How should a company respond when it has a worldwide crisis that could result in civil, regulatory, and reputational liability, if not criminal liability? Should there be a uniform worldwide response? Should the response have any consistency? Can a company take inconsistent positions in different countries? What would be the effect on customers or potential customers if the response favors customers in one country yet disfavors customers in other countries? Should said company consider the potential reputational fallout? Would customers ever trust the country again?
These are just some of the questions that come to mind following a recent Wall Street Journal article that details the various global responses put forward by Volkswagen in its emissions-testing scandal response. The company has settled with U.S. regulators in quick manner. Yet it’s actively fighting regulators in other countries. Has VW set itself up to settle along the lines of the American settlement, or can it simply pick and choose where it will make restitution to its customers, dealers, and other stakeholders?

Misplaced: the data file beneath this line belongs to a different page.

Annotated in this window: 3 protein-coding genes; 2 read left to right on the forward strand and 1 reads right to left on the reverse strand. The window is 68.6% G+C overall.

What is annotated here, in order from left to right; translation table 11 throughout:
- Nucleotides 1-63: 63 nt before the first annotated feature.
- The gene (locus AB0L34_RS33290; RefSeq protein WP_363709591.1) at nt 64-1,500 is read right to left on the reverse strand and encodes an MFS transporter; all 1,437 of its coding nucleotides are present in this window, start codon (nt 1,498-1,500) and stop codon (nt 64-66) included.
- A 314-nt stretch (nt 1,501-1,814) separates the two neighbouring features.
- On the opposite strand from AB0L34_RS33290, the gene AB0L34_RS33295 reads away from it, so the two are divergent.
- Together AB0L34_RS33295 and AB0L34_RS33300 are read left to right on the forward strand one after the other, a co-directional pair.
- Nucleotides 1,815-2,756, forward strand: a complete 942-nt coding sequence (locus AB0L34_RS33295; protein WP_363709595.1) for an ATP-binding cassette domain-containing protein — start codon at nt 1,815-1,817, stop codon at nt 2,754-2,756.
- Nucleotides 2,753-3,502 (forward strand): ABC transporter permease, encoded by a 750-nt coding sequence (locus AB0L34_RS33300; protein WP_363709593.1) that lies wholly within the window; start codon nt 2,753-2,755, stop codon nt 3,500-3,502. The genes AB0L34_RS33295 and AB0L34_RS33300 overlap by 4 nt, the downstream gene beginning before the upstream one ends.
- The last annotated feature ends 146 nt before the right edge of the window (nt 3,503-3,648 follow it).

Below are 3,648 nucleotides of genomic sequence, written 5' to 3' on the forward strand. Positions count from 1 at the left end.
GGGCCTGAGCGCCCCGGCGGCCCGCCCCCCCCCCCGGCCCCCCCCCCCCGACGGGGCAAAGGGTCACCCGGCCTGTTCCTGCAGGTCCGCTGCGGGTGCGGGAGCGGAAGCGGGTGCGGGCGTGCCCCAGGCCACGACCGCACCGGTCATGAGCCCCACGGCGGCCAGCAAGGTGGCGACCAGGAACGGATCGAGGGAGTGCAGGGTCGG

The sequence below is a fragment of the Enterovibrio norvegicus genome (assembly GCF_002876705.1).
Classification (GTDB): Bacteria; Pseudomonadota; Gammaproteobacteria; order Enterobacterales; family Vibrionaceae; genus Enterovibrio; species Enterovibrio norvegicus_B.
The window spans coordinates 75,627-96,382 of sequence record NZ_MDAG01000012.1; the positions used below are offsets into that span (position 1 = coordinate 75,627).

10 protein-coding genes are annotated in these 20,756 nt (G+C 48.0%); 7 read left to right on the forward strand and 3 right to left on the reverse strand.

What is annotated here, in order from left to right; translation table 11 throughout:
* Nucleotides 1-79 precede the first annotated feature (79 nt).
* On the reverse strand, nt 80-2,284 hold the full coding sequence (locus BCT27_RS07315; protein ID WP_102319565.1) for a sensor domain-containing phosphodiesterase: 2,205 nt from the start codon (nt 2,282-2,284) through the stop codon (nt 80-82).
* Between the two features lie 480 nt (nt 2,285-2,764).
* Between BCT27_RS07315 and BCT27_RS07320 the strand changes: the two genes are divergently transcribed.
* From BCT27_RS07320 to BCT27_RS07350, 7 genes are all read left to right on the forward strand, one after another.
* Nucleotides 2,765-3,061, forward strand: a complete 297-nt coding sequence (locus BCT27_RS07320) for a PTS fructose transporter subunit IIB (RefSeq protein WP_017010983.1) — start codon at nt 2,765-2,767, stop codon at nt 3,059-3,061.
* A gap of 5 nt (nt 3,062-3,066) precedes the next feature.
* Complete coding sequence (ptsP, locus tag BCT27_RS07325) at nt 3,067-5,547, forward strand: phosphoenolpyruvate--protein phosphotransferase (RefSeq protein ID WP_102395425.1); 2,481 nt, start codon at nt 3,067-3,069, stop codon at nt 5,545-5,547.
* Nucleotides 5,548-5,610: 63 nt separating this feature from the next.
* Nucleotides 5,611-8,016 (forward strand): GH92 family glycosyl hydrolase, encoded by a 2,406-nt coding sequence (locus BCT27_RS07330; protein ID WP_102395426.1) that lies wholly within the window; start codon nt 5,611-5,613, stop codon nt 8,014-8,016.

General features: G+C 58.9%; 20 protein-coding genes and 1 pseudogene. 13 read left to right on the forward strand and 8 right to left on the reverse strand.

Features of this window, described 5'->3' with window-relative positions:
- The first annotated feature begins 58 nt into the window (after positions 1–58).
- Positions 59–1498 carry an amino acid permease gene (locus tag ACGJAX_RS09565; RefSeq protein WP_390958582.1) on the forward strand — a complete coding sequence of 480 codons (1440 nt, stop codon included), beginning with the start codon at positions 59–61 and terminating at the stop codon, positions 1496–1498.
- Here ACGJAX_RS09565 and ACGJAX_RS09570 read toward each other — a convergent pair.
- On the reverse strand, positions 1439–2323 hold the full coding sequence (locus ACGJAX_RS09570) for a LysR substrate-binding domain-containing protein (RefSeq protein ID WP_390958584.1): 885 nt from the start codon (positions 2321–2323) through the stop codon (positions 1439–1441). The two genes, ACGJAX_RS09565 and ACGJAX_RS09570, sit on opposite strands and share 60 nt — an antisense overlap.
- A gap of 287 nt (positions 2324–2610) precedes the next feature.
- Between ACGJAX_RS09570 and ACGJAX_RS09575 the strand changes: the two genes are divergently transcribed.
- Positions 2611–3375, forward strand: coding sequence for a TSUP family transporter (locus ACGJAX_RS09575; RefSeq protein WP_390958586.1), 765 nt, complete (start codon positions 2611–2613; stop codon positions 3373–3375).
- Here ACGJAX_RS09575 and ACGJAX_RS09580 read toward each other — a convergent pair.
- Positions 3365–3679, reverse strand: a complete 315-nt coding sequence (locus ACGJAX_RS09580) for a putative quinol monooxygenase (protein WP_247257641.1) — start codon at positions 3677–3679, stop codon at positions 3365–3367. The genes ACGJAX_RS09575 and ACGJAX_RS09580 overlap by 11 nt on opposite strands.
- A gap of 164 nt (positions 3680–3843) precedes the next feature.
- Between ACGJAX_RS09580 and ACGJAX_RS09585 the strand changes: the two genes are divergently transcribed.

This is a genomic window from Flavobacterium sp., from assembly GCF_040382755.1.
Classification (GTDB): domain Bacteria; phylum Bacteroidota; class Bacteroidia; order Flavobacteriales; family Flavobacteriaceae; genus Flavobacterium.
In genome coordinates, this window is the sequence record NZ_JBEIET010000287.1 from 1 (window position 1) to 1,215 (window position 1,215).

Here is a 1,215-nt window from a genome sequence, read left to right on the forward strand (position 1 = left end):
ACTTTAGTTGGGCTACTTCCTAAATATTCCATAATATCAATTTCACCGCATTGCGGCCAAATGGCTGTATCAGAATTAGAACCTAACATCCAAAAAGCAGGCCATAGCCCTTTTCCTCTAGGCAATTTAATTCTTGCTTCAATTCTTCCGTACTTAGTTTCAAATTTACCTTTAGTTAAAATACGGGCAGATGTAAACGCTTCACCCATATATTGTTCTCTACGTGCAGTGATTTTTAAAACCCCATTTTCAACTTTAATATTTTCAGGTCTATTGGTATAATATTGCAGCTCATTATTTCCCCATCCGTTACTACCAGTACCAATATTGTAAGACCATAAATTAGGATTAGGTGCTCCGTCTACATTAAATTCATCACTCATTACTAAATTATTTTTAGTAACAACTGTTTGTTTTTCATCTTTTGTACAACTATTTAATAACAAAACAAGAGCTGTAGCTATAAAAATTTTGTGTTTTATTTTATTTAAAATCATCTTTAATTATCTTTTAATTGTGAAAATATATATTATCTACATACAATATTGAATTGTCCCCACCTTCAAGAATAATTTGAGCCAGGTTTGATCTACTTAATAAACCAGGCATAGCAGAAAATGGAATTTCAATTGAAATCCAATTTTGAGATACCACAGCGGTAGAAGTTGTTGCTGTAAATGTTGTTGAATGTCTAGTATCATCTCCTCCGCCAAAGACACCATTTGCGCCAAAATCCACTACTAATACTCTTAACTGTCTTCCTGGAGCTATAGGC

One problem for VW is that of the roughly 11 million cars sold which had the defeat device installed to defraud emissions testing, only about 600,000 were sold in the United States and subject to U.S. laws. The remaining 10.4 million are covered by other countries laws and regulations. This dichotomy is most strikingly seen by the position taken by VW in Australia where, Volkswagen’s attorneys “denied the existence of illegal software to manipulate emissions. VW’s counsel told a court, “There is no defeat device. That is our case.” In Europe, the company “has denied that its customers have suffered any damages.”
The VW emissions-testing scandal will be a groundbreaking case for many years to come. Uniformity in settlements may now be set with the highest settlement or resolution. Conversely some company could run to a less than developed jurisdiction, reach a resolution and then claim that should be the baseline. It will be most interesting to see how it all plays out.
Continue the conversation at Compliance Week Europe: 7-8 November at the Crowne Plaza Brussels. Join us as we look at changes in global anti-corruption regulations, slave labour risks in your supply chain, and how to detect fraud, to name just a few topics. Click here to learn more.